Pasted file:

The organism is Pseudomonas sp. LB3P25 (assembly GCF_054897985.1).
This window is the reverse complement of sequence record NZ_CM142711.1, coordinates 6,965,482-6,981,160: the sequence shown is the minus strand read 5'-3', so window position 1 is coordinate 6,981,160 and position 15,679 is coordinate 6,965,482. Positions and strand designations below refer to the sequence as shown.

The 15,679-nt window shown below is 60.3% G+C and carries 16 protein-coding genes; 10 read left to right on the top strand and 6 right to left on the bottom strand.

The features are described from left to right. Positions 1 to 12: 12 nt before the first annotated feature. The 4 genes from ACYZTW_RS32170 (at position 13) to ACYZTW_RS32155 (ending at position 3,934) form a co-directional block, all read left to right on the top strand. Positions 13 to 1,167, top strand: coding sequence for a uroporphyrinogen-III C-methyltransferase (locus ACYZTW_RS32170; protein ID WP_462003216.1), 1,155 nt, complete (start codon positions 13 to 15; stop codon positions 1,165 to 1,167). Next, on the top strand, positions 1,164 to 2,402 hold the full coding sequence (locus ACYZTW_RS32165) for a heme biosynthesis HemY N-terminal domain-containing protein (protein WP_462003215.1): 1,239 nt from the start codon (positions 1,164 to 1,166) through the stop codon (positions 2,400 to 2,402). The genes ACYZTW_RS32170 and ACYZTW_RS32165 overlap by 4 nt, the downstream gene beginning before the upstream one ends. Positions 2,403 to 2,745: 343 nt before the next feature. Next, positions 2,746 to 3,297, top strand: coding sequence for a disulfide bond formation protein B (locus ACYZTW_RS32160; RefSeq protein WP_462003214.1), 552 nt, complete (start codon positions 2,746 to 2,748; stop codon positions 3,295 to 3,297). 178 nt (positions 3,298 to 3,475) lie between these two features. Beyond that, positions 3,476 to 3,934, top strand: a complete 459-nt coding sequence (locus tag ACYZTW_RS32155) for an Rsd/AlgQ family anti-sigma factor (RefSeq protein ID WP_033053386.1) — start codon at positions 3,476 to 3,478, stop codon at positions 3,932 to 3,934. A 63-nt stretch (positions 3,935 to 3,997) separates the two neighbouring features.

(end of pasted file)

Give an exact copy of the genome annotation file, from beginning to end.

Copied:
The organism is Pseudomonas sp. LB3P25 (assembly GCF_054897985.1).
This window is the reverse complement of sequence record NZ_CM142711.1, coordinates 6,965,482-6,981,160: the sequence shown is the minus strand read 5'-3', so window position 1 is coordinate 6,981,160 and position 15,679 is coordinate 6,965,482. Positions and strand designations below refer to the sequence as shown.

The 15,679-nt window shown below is 60.3% G+C and carries 16 protein-coding genes; 10 read left to right on the top strand and 6 right to left on the bottom strand.

The features are described from left to right. Positions 1 to 12: 12 nt before the first annotated feature. The 4 genes from ACYZTW_RS32170 (at position 13) to ACYZTW_RS32155 (ending at position 3,934) form a co-directional block, all read left to right on the top strand. Positions 13 to 1,167, top strand: coding sequence for a uroporphyrinogen-III C-methyltransferase (locus ACYZTW_RS32170; protein ID WP_462003216.1), 1,155 nt, complete (start codon positions 13 to 15; stop codon positions 1,165 to 1,167). Next, on the top strand, positions 1,164 to 2,402 hold the full coding sequence (locus ACYZTW_RS32165) for a heme biosynthesis HemY N-terminal domain-containing protein (protein WP_462003215.1): 1,239 nt from the start codon (positions 1,164 to 1,166) through the stop codon (positions 2,400 to 2,402). The genes ACYZTW_RS32170 and ACYZTW_RS32165 overlap by 4 nt, the downstream gene beginning before the upstream one ends. Positions 2,403 to 2,745: 343 nt before the next feature. Next, positions 2,746 to 3,297, top strand: coding sequence for a disulfide bond formation protein B (locus ACYZTW_RS32160; RefSeq protein WP_462003214.1), 552 nt, complete (start codon positions 2,746 to 2,748; stop codon positions 3,295 to 3,297). 178 nt (positions 3,298 to 3,475) lie between these two features. Beyond that, positions 3,476 to 3,934, top strand: a complete 459-nt coding sequence (locus tag ACYZTW_RS32155) for an Rsd/AlgQ family anti-sigma factor (RefSeq protein ID WP_033053386.1) — start codon at positions 3,476 to 3,478, stop codon at positions 3,932 to 3,934. A 63-nt stretch (positions 3,935 to 3,997) separates the two neighbouring features.